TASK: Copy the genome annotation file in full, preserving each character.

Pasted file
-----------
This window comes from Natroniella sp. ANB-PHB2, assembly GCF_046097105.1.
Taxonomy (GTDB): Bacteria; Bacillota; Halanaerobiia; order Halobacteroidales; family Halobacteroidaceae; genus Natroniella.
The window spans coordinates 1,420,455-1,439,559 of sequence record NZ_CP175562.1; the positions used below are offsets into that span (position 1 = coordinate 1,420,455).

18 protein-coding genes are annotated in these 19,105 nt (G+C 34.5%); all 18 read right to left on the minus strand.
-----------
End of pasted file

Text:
This window comes from Natroniella sp. ANB-PHB2, assembly GCF_046097105.1.
Taxonomy (GTDB): Bacteria; Bacillota; Halanaerobiia; order Halobacteroidales; family Halobacteroidaceae; genus Natroniella.
The window spans coordinates 1,420,455-1,439,559 of sequence record NZ_CP175562.1; the positions used below are offsets into that span (position 1 = coordinate 1,420,455).

18 protein-coding genes are annotated in these 19,105 nt (G+C 34.5%); all 18 read right to left on the minus strand.